Remove the dough from the refrigerator, and form into small balls about one inch in diameter. You can use a melon baller if you wish. Place the balls on a parchment-lined baking sheet, about two inches apart. Gently press the remaining chocolate chips into the top of the balls. They flatten on their own while baking. Bake 12 minutes. Remove from the oven, and gently press the remaining crushed candy canes on top. Remove to a wire rack to cool. The cookies can be kept in an airtight container three to four days or freeze. Makes 24 cookies. 

Candied Fruit Florentines

These crisp, thin, delicate almond cookies are a Christmas classic in Italy, but you can make them even more special with glacé (candied) cherries and a chocolate layer on the bottom. 

¼ pound butter, at room temperature
½ cup sugar
⅓ cup glacé cherries, quartered
½ cup sliced almonds
1¼ cups slivered almonds
Zest of one orange (about ¼ cup) 
1 Tablespoon heavy cream
⅓ cup all-purpose flour
8 ounces semisweet chocolate

Preheat the oven to 350°F. In a large bowl, melt the butter gently just to barely melt it. With a large spoon, stir in the sugar, then the cherries, the sliced and the slivered almonds, orange zest, heavy cream and flour. Mix gently and cool. Drop tablespoonfuls of dough onto a parchment-lined baking sheet. Bake 10 minutes. Remove from the oven, and with a round cookie cutter or knife, quickly reshape to form a round cookie. Return the cookies to the oven, and continue to bake until they are golden in color, about two minutes. Watch carefully to make sure they do not burn.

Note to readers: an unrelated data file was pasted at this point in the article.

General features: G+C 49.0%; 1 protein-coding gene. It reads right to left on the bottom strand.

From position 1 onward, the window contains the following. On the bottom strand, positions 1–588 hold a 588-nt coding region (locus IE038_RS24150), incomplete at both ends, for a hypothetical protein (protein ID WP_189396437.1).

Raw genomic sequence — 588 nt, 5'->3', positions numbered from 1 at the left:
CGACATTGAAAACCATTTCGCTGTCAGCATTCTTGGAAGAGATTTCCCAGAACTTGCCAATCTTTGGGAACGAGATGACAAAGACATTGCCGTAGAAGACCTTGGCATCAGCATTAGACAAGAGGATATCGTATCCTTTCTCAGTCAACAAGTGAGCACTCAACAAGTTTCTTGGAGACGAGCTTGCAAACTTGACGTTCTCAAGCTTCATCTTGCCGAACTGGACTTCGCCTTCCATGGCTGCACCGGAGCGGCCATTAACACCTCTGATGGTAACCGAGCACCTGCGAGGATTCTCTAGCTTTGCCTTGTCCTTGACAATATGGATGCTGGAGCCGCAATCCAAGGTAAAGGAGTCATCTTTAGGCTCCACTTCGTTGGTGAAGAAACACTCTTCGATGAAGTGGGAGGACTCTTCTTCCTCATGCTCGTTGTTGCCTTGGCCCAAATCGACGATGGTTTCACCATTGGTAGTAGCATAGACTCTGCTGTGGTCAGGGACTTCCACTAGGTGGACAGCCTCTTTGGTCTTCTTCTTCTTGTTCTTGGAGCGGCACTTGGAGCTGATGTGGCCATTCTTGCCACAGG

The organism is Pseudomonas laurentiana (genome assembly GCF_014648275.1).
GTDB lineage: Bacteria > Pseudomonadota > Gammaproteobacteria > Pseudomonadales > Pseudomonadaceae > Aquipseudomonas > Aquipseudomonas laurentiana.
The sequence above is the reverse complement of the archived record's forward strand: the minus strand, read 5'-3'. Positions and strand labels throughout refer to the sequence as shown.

Remove the cookies from the oven, and reshape. Place on a wire rack to cool and harden. Melt the chocolate either in a saucepan or for two minutes in a ­microwave. Turn the Florentines over, and brush chocolate onto the flat side. (This also can be done by spreading the chocolate with the back of a teaspoon.) Place the cookies upside down on the wire rack to allow the chocolate to harden. Store one week in an airtight container or freeze. Makes 40 Florentines.